There are a lot of challenges for Nike this year.

Concerns have been raised that Nike will have to heavily mark down prices on shoes and sportswear if it wants to sell them during the holiday season due to a large amount of sneakers and sports clothing. Its stock has fallen 41 percent in the last year.

On Thursday, the Nets suspended one of their superstars, Kyrie Irving, after he posted a link to an antisemitic film on social media.

After suspending its relationship with Mr. Irving, Nike decided not to release his new shoe on Tuesday. The shoe has been made by Nike. It is not clear how much revenue Mr. Irving's shoes bring in, but it is a lot less than what the company makes from Michael Jordan.

There are things outside of Nike's control that are not easy to fix. Nike was in charge of the situation. They can let him go.

Nike did not reply to an email asking about the financial implications of the suspension or the future of Mr. Irving.

The company said in its statement that it condemns any form of antisemitism and that it had suspended the relationship with Mr. Irving. It went on to say that they were sad and disappointed by the situation.

It was the second time in a few weeks that an athletic apparel company was in the middle of a controversy.

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The rapper and designer, who now goes by Ye, made antisemitic remarks and wore a shirt with a slogan associated with white supremacists. The Creative Artists Agency cut ties with the artist.

Adidas will suffer a financial impact as a result of severing its relationship with Ye. The division was dedicated to manufacturing and selling Yeezus merchandise. The company said the move would cost about $246 million.

The financial impact of suspending its relationship with Mr. Irving is not likely to be the same as that of Adidas and Ye.

The Jordan brand is the gold standard for Nike. The Jordan brand made up $5 billion of Nike's total revenue last year.

In the hopes of finding the next Mr. Jordan, Nike has inked deals with several basketball stars, including the Los Angeles Lakers superstar.

Fans and fellow basketball players like the early versions of Mr. Irving's sneakers.

On a December 2020 call with Wall Street analysts and investors, John Donahoe, the president and chief executive of Nike, said, "This quarter's launches in basketball, including the King 18, have sold incredibly well."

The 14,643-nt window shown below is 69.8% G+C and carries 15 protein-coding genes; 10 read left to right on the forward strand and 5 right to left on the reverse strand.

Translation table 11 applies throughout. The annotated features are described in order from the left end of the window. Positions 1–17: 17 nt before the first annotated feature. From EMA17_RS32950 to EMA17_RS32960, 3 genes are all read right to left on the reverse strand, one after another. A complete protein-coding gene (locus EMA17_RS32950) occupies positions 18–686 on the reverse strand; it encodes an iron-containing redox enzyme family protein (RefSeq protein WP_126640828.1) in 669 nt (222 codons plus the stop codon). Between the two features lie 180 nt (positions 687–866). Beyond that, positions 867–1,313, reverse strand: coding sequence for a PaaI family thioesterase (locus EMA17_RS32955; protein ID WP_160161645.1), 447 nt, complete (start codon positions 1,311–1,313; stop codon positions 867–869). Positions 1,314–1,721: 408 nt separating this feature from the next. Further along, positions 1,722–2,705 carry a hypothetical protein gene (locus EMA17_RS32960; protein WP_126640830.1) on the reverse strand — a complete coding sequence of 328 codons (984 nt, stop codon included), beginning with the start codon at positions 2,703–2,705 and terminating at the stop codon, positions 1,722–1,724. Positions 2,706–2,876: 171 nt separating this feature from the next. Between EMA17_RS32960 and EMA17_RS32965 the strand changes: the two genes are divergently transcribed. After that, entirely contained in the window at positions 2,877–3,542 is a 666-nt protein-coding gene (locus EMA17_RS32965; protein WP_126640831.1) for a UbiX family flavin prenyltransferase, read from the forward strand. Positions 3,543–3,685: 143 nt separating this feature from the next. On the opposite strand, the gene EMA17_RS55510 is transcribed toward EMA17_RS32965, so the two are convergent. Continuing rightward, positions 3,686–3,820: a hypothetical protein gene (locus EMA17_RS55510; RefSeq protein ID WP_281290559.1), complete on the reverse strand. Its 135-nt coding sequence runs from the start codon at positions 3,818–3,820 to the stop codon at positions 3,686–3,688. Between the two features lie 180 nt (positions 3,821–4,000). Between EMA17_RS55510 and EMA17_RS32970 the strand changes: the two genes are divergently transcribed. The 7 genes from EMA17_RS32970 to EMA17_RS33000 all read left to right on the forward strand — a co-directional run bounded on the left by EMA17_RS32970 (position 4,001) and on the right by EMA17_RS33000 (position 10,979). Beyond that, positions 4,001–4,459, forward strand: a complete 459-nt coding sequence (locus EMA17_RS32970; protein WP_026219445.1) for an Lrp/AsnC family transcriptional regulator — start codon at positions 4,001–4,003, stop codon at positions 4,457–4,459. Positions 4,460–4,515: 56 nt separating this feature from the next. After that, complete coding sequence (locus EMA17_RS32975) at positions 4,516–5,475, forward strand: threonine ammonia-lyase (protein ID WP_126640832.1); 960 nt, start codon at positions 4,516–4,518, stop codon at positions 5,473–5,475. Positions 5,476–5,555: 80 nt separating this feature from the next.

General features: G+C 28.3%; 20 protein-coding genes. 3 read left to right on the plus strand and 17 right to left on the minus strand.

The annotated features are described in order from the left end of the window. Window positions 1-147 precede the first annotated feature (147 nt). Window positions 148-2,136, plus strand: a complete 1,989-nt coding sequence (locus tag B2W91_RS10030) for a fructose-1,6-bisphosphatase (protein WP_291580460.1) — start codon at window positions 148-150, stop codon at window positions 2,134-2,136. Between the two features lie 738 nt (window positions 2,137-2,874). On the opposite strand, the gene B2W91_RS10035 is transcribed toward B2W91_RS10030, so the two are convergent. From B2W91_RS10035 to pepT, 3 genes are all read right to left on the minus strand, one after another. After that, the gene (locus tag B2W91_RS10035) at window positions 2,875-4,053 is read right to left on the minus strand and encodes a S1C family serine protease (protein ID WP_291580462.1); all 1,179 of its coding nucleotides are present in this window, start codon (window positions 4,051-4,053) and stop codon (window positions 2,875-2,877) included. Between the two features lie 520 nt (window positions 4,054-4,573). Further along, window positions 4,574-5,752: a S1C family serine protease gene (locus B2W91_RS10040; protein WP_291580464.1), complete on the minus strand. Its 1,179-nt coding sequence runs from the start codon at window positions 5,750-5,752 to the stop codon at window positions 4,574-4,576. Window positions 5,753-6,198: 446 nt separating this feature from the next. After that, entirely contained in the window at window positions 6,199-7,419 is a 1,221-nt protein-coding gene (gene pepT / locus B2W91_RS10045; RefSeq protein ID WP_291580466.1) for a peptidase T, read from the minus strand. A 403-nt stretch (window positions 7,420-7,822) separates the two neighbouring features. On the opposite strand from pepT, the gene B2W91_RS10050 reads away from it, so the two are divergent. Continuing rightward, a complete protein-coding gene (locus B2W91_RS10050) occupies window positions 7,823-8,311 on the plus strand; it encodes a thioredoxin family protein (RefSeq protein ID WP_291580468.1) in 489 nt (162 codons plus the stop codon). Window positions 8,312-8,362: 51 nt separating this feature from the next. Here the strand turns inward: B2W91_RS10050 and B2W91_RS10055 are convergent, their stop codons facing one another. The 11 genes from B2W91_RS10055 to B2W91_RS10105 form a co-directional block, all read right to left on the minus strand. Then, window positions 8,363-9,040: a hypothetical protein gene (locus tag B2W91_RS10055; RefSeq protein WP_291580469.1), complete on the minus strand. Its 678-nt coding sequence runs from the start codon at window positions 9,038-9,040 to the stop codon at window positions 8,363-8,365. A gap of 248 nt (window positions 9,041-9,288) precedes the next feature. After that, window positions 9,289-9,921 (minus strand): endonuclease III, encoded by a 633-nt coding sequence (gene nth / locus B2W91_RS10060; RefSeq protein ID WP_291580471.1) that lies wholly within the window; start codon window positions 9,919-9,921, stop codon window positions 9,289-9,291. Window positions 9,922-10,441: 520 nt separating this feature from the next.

It's nothing new to use celebrities and athletes to promote products. For athletic giants, forming ties to entertainment stars or top sports figures has been very profitable for decades. In the age of social media, the risks of linking a brand to a celebrity are more obvious.

Barbara Kahn, professor of marketing at the University of Pennsylvania, said that brands have always been concerned about celebrity endorsements.

She said that in the past companies used to tie their advertising campaigns to the attributes of their products.

The brands are having to wrestle with what their brand values are. The branding decisions are more complicated because of that.

In the past, Nike has embraced divisive endorsers. Ms. Kahn said that Mr. Irving's antisemitic remarks made him suspend him. She said that it was a continuation of the diversity and equity values that it has been signaling to consumers.

The situation involving Mr. Irving began when he posted a link to a film on social media. The Holocaust didn't happen, according to its claims.

Mr. Irving was suspended by the Nets because he had not said that he had no antisemitic views.

Mr James told reporters that he believed Mr. Irving had hurt a lot of people.

Mr. Irving apologized on his social media accounts. He apologized to the Jewish families and communities that were hurt by his post.

Many of the shoes he collaborated on with Nike were personal, like his "I love you mom" series of shoes.

Mr. Irving went after Nike and a version of his shoes, claiming that he was not involved in the design process.

Mr. Irving said that Nike would release it without his permission. He apologized to all of his supporters and sneakerheads.